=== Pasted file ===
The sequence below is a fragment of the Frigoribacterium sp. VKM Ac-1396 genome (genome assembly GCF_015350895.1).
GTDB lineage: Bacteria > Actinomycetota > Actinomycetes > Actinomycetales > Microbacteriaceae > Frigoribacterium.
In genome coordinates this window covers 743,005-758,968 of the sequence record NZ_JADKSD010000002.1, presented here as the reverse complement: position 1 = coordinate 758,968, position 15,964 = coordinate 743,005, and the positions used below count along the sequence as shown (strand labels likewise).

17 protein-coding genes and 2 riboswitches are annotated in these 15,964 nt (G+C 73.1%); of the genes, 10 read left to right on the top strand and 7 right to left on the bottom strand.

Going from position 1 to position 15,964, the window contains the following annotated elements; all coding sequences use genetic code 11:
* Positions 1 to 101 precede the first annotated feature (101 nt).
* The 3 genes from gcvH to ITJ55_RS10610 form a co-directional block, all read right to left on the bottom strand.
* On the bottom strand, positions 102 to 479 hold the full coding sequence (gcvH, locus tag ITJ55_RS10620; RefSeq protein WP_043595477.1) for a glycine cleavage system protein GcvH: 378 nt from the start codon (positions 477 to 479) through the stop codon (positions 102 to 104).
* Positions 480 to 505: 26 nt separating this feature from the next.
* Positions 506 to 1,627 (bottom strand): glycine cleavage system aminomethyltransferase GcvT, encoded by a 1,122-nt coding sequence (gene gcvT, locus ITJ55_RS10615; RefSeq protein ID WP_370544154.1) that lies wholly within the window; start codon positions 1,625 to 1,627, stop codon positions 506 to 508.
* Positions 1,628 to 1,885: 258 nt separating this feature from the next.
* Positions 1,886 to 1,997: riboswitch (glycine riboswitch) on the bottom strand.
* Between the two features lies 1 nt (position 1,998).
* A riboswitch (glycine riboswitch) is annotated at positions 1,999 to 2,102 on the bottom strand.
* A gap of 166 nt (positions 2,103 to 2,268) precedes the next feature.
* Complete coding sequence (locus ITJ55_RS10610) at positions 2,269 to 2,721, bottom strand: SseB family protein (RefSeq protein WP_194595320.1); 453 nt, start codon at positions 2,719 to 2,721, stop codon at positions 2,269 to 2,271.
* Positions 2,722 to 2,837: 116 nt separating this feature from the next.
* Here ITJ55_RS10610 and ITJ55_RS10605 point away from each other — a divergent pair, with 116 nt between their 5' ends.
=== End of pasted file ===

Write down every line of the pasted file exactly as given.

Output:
The sequence below is a fragment of the Frigoribacterium sp. VKM Ac-1396 genome (genome assembly GCF_015350895.1).
GTDB lineage: Bacteria > Actinomycetota > Actinomycetes > Actinomycetales > Microbacteriaceae > Frigoribacterium.
In genome coordinates this window covers 743,005-758,968 of the sequence record NZ_JADKSD010000002.1, presented here as the reverse complement: position 1 = coordinate 758,968, position 15,964 = coordinate 743,005, and the positions used below count along the sequence as shown (strand labels likewise).

17 protein-coding genes and 2 riboswitches are annotated in these 15,964 nt (G+C 73.1%); of the genes, 10 read left to right on the top strand and 7 right to left on the bottom strand.

Going from position 1 to position 15,964, the window contains the following annotated elements; all coding sequences use genetic code 11:
* Positions 1 to 101 precede the first annotated feature (101 nt).
* The 3 genes from gcvH to ITJ55_RS10610 form a co-directional block, all read right to left on the bottom strand.
* On the bottom strand, positions 102 to 479 hold the full coding sequence (gcvH, locus tag ITJ55_RS10620; RefSeq protein WP_043595477.1) for a glycine cleavage system protein GcvH: 378 nt from the start codon (positions 477 to 479) through the stop codon (positions 102 to 104).
* Positions 480 to 505: 26 nt separating this feature from the next.
* Positions 506 to 1,627 (bottom strand): glycine cleavage system aminomethyltransferase GcvT, encoded by a 1,122-nt coding sequence (gene gcvT, locus ITJ55_RS10615; RefSeq protein ID WP_370544154.1) that lies wholly within the window; start codon positions 1,625 to 1,627, stop codon positions 506 to 508.
* Positions 1,628 to 1,885: 258 nt separating this feature from the next.
* Positions 1,886 to 1,997: riboswitch (glycine riboswitch) on the bottom strand.
* Between the two features lies 1 nt (position 1,998).
* A riboswitch (glycine riboswitch) is annotated at positions 1,999 to 2,102 on the bottom strand.
* A gap of 166 nt (positions 2,103 to 2,268) precedes the next feature.
* Complete coding sequence (locus ITJ55_RS10610) at positions 2,269 to 2,721, bottom strand: SseB family protein (RefSeq protein WP_194595320.1); 453 nt, start codon at positions 2,719 to 2,721, stop codon at positions 2,269 to 2,271.
* Positions 2,722 to 2,837: 116 nt separating this feature from the next.
* Here ITJ55_RS10610 and ITJ55_RS10605 point away from each other — a divergent pair, with 116 nt between their 5' ends.